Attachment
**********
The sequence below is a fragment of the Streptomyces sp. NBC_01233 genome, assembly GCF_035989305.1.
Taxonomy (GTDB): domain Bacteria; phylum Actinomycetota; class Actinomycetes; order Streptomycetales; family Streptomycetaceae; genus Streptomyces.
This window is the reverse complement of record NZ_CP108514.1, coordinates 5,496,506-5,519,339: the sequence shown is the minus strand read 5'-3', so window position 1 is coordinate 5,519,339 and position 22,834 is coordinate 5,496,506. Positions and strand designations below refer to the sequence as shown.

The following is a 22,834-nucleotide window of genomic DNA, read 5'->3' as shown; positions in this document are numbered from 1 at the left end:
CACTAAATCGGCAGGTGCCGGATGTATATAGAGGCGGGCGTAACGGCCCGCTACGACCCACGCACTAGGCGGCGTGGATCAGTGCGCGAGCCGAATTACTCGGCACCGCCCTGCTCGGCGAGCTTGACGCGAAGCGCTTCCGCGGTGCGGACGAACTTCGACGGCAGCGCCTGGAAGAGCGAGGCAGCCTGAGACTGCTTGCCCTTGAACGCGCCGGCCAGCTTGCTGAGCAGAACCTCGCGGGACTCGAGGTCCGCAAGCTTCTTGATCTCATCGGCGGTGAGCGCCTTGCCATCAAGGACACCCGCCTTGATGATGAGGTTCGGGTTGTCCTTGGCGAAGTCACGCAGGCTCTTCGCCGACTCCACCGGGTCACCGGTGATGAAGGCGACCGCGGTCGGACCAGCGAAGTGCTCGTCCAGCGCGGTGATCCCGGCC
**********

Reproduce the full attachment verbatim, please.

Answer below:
The sequence below is a fragment of the Streptomyces sp. NBC_01233 genome, assembly GCF_035989305.1.
Taxonomy (GTDB): domain Bacteria; phylum Actinomycetota; class Actinomycetes; order Streptomycetales; family Streptomycetaceae; genus Streptomyces.
This window is the reverse complement of record NZ_CP108514.1, coordinates 5,496,506-5,519,339: the sequence shown is the minus strand read 5'-3', so window position 1 is coordinate 5,519,339 and position 22,834 is coordinate 5,496,506. Positions and strand designations below refer to the sequence as shown.

The following is a 22,834-nucleotide window of genomic DNA, read 5'->3' as shown; positions in this document are numbered from 1 at the left end:
CACTAAATCGGCAGGTGCCGGATGTATATAGAGGCGGGCGTAACGGCCCGCTACGACCCACGCACTAGGCGGCGTGGATCAGTGCGCGAGCCGAATTACTCGGCACCGCCCTGCTCGGCGAGCTTGACGCGAAGCGCTTCCGCGGTGCGGACGAACTTCGACGGCAGCGCCTGGAAGAGCGAGGCAGCCTGAGACTGCTTGCCCTTGAACGCGCCGGCCAGCTTGCTGAGCAGAACCTCGCGGGACTCGAGGTCCGCAAGCTTCTTGATCTCATCGGCGGTGAGCGCCTTGCCATCAAGGACACCCGCCTTGATGATGAGGTTCGGGTTGTCCTTGGCGAAGTCACGCAGGCTCTTCGCCGACTCCACCGGGTCACCGGTGATGAAGGCGACCGCGGTCGGACCAGCGAAGTGCTCGTCCAGCGCGGTGATCCCGGCC